NBA: A new player-based model for handicapping games

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A new player-based model for handicapping NBA games

Those who handicap the NBA on a daily basis know how insane the grind can be. Most days are spent pouring through injury reports and news stories, trying to find out the latest on which players will and won’t play. When you find the information it is hard to calculate the value of certain players outside of stars like LeBron James or Nikola Jokic.

 

So, during the offseason, I went on a quest to work on a solution. I was inspired by bettors I have interacted with on social media like Raheem Palmer (The Ringer) and Matt Meiselman (Value Betting) who have player-based models that can account for individual absences. It is an invaluable tool to use throughout the regular season.

Those familiar with my work on the website know that I spent the summer learning how to craft a rudimentary NFL model that I am currently using for the SuperContest. I decided to use some of those principles to work on my own player-based model for the NBA season.

Before diving into the model itself, I want to acknowledge Andrew Mack, who wrote the two books that helped me build both Jon Von Model 1.0 (NFL) and Jon Von Model 2.0 (NBA). Those who wish to get into building models should check out his books Statistical Sports Models In Excel Vols. 1 and 2 as they were resources I leaned on quite a bit in building these out.

I would like to note that much like the NFL model, this is an experiment. This model is the first attempt at a complex process, much like Jon Von Model 1.0 is for the NFL. This exercise aims to learn about model building and maintenance throughout the season, not to get rich by firing off locks. If anyone reading this piece today learned anything or was inspired to start a model themselves, then this experiment has done its job.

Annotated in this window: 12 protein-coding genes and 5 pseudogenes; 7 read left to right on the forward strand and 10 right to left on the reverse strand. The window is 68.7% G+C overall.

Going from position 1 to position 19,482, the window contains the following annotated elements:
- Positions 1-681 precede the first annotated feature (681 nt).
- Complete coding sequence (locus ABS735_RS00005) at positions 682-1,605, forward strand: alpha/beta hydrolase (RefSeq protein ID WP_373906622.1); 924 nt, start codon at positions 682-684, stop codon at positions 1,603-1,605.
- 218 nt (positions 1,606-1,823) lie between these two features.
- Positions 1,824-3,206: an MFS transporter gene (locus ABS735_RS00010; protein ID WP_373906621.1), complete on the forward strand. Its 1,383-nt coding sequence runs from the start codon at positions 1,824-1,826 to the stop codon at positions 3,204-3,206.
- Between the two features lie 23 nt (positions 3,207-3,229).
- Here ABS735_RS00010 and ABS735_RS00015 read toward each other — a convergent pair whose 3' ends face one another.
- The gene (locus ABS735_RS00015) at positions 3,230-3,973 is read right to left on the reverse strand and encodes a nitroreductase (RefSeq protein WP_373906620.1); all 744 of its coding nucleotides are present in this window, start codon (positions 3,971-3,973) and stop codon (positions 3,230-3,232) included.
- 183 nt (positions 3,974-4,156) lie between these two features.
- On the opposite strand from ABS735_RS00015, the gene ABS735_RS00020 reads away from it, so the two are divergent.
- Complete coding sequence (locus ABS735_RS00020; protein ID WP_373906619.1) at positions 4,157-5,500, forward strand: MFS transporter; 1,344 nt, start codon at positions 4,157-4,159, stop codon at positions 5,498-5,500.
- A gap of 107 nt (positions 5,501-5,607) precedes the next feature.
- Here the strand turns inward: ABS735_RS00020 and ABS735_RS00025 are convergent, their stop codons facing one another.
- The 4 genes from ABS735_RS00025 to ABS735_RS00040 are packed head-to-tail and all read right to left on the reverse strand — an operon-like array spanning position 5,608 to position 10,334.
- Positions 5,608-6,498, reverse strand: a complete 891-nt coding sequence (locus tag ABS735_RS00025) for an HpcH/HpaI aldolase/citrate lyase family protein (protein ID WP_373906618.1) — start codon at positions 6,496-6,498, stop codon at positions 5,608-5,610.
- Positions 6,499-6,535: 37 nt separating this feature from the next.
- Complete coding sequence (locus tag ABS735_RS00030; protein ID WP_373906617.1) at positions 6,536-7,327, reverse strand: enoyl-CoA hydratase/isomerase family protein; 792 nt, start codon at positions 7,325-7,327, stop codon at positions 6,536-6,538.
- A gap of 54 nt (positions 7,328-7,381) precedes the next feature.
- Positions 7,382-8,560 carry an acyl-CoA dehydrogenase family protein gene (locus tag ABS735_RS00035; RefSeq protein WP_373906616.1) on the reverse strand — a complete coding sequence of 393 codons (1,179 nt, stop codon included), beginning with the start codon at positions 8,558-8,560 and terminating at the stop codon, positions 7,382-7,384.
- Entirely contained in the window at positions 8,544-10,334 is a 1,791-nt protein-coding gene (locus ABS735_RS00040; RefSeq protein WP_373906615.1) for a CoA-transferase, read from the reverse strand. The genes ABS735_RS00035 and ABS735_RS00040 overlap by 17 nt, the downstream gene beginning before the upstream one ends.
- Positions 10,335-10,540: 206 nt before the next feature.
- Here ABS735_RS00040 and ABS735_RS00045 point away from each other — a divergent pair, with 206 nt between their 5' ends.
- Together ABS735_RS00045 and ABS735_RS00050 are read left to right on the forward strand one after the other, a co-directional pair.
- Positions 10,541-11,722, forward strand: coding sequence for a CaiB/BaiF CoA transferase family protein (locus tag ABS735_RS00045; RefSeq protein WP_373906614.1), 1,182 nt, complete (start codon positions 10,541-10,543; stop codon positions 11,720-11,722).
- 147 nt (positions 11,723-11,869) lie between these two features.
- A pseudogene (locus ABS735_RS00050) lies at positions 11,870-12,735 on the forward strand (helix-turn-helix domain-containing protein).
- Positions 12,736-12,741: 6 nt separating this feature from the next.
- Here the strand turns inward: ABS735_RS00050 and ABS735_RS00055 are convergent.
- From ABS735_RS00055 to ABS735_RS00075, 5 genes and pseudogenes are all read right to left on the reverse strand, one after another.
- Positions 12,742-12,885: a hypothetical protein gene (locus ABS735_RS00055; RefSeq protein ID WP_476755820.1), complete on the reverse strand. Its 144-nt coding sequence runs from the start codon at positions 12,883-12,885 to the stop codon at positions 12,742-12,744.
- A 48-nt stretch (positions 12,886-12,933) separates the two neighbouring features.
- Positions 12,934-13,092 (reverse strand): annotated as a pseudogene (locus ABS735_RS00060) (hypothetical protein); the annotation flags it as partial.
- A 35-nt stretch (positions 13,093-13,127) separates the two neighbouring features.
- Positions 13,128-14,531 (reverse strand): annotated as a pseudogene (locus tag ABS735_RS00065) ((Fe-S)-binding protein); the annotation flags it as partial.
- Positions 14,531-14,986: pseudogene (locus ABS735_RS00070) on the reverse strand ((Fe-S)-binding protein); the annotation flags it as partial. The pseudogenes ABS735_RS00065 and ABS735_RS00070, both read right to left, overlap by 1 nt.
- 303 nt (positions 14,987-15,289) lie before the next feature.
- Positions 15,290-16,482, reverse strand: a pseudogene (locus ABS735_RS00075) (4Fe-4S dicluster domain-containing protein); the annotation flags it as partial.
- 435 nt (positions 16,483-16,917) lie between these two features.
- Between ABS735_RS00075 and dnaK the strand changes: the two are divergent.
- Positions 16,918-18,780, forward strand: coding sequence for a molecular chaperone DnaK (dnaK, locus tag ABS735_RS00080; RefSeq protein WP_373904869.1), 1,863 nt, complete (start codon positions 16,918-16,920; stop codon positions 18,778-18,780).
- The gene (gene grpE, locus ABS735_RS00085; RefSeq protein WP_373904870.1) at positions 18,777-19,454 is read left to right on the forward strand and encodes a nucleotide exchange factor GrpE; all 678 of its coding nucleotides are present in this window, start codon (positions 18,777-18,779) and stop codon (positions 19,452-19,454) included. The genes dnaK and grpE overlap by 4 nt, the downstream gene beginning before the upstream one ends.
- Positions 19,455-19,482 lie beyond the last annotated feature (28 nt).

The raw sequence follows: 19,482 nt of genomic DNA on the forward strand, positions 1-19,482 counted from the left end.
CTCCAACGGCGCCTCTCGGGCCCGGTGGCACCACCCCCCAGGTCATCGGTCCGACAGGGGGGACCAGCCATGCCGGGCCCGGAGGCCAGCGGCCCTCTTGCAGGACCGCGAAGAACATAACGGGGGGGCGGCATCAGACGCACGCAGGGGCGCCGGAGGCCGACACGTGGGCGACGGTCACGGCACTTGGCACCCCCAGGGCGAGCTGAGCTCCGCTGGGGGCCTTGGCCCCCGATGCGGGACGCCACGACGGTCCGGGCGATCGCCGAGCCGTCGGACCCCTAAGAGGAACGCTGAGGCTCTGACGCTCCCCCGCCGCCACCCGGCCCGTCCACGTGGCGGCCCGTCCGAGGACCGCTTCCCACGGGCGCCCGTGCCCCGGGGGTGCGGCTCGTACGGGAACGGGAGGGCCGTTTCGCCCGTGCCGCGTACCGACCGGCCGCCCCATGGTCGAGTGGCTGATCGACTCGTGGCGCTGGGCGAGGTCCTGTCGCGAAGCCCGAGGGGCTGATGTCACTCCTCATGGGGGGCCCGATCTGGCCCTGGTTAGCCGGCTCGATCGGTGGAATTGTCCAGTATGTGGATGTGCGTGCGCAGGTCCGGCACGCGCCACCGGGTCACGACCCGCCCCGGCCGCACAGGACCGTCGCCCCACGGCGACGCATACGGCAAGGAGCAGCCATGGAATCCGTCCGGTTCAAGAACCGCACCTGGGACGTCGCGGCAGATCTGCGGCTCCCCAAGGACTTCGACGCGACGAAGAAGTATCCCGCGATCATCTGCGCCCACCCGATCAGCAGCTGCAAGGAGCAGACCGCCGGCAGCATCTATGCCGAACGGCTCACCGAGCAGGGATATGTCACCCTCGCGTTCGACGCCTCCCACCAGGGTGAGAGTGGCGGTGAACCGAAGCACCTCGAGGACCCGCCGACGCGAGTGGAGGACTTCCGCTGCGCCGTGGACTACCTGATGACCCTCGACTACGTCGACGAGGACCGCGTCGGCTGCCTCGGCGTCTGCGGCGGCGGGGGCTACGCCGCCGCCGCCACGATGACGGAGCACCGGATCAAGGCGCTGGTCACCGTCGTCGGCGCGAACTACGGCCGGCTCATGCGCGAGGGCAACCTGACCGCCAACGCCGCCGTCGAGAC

With that out of the way, let’s dive in.

The Model

Jon Von Model 2.0 is a player-based model that heavily weighs Box Plus/Minus (BPM) as a factor to give each player an individual value to a point spread. For those who do not know,  BPM is a metric on Basketball Reference, and it is defined as a basketball box score-based metric that estimates a basketball player’s contribution to the team when that player is on the court.

Right off the bat, I want to note that I believe BPM to be a somewhat flawed statistic to build a model on, as it uses information from the traditional box score and nothing from play-by-play or tracking data. I am using it for this model because it is a simple catch-all statistic that can at least give us numbers that are somewhat in line with the betting market. As the season progresses, I will experiment with different versions of Jon Von Model 2.0 and try to build out different models based on other stats.

A model in this format is a must for the NBA. Jon Von Model 1.0 is a team-based model that factors in the quarterback play. It is based on regression testing and finding a correlation to a team’s home margin of victory. That was the initial path I went down for this model, but the results were all over the place. Correlation kept coming back well under 0.5 and the randomness of the NBA season made it clear that basing a model on teams rather than individuals would be a waste of time.